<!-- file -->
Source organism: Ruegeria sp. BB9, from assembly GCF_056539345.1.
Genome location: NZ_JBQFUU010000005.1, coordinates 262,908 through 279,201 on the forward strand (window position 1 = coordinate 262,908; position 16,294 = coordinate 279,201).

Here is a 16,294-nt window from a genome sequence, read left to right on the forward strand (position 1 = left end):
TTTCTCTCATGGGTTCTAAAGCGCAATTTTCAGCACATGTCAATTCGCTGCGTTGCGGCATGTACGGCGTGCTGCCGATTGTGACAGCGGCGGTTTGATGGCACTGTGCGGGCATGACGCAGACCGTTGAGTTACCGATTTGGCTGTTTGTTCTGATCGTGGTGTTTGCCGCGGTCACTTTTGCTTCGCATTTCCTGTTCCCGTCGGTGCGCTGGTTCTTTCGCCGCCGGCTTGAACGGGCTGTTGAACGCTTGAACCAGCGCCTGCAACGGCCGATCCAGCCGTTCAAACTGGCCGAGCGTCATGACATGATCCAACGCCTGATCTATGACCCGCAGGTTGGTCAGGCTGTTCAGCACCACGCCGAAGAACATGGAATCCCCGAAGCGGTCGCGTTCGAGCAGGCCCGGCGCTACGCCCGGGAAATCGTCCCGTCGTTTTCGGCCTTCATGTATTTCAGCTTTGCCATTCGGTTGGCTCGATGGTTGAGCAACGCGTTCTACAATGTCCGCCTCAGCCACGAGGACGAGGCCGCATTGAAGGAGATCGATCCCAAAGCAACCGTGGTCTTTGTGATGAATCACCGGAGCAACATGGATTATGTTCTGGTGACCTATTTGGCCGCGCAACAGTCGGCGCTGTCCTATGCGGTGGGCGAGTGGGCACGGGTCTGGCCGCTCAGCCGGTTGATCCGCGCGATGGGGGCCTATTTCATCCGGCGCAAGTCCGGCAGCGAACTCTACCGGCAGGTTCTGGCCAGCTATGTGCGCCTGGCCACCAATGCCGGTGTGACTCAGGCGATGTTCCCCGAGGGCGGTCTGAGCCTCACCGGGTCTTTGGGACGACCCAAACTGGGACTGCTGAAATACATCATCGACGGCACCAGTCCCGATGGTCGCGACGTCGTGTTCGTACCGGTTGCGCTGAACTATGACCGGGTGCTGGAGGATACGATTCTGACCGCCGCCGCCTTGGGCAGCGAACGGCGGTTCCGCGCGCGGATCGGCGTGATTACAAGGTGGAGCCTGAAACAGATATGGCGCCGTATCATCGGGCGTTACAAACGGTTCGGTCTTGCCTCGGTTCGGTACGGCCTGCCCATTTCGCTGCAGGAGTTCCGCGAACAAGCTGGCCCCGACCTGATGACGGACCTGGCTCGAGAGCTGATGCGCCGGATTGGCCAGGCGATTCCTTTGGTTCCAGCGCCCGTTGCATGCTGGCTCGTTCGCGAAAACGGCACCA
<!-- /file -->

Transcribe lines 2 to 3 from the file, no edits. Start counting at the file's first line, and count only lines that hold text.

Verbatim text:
Genome location: NZ_JBQFUU010000005.1, coordinates 262,908 through 279,201 on the forward strand (window position 1 = coordinate 262,908; position 16,294 = coordinate 279,201).

Here is a 16,294-nt window from a genome sequence, read left to right on the forward strand (position 1 = left end):